Alexander Payne’s dramedy starring George Clooney has good momentum heading into its opening weekend expansion today into a total 29 locations in 11 additional markets (including Boston, Chicago, San Francisco, Washington DC, Dallas, Houston, Philadelphia, San Diego, Denver, Minneapolis, and Toronto). So far Fox Searchlight’s The Descendants has made $79K from Wednesday and Thursday grosses at 5 theaters (2 in NY and 3 in LA). The production budget was $20 million with tax rebates and the Academy Awards talk should help the film perform through March. “This comedy/drama is attracting the over-30 upscale audience who is aware of the terrific reviews we have received,” a Fox Searchlight exec tells me. “And exhibition is very excited about the film after seeing it at the Show East Convention in late October.” On Wednesday before Thanksgiving, The Descendants increases to over 60 markets and about 425 theaters. “We feel the Thanksgiving Holiday is an excellent time to be playing wider as it is counter programming to the 3 wide kids films opening on this date. At Searchlight, we fell it really is a marathon and not a race with our releases.”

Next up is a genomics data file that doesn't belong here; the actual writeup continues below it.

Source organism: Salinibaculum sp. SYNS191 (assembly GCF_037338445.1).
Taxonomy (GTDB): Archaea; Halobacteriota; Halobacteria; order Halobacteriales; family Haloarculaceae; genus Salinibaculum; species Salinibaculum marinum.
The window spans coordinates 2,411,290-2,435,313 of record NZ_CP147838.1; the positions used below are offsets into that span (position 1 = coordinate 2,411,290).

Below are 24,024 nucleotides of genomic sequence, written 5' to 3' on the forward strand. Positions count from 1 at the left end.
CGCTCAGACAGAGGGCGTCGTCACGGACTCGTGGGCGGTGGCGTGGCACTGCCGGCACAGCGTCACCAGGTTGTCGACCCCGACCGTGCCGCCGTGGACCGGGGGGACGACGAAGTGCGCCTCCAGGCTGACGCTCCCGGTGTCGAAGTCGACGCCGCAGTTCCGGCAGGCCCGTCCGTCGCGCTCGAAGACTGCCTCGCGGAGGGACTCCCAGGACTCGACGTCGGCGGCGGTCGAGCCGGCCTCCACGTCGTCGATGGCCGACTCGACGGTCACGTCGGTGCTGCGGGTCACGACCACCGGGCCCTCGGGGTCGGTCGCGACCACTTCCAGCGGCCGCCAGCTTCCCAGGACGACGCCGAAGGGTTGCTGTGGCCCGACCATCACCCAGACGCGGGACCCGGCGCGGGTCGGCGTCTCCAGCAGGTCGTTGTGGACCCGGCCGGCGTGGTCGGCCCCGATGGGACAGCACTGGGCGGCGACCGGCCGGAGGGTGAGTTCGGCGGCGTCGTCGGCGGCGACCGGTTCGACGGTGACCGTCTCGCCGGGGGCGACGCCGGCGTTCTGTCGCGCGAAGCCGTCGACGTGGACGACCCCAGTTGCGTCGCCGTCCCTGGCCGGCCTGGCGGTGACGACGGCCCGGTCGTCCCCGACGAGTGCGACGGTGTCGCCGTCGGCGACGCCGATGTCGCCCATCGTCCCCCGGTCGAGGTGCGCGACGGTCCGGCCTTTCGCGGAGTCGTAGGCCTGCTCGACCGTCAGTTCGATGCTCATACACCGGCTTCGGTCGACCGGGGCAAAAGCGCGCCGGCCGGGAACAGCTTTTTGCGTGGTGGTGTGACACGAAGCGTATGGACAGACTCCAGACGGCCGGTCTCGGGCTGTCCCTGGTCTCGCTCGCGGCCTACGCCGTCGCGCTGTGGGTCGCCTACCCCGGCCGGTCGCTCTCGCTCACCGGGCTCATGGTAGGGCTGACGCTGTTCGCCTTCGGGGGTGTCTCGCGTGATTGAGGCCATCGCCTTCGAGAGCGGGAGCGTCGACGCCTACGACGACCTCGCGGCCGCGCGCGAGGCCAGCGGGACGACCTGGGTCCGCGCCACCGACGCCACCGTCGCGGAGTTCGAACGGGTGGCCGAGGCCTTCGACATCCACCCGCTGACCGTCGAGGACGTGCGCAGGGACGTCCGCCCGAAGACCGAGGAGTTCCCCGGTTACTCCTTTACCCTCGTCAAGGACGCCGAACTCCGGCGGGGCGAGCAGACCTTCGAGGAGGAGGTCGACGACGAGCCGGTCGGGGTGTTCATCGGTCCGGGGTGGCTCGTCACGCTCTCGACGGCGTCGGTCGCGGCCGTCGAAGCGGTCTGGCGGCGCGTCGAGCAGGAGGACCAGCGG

The initial marketing campaign was launched virally in early May with a web teaser called “Who is he?” which consisted only of a scene from the film with George Clooney goofily running to his neighbor’s house to ask – you guessed it – “Who is he?” Then, at the end of May, Searchlight launched The Descendants trailer on The Tree Of Life linking auteur filmmakers Alexander Payne and Terrence Malick and continued through the summer and into the fall. The film was an audience and critical favorite when it premiered at the 2011 Telluride Film Festival, and the buzz carried over into The Toronto Film Festival. The film went on to play over 15 more festivals including New York and London. Searchlight is now working with various museums and film societies across the county to set Alexander Payne retrospectives and to target urban art house cinefiles initially and eventually upscale suburbanites over Thanksgiving and through December. The project was developed with Ad Hominem, which is Payne’s and writer/producer Jim Taylor’s and producer Jim Burke’s production company. Stephen Frears was initially attached to direct. When Frears departed, Payne went back to the original book written by Kaui Hart Hemmings and began writing his own adaptation of the screenplay after original drafts were penned by Jim Rash and Nat Faxon. Payne flew to 2009’s Toronto Film Festival to meet with Clooney who was there with Up In The Air. Shooting in Hawaii began in March 2010 less than six months later. The Oscar buzz began with the sellouts of the special screenings and tribute to George Clooney at the Telluride Film Festival, and continued to the Toronto Fest as well as the closing night at the New York Film Festival and the London Film Festival and the recent Gotham Award nominations.
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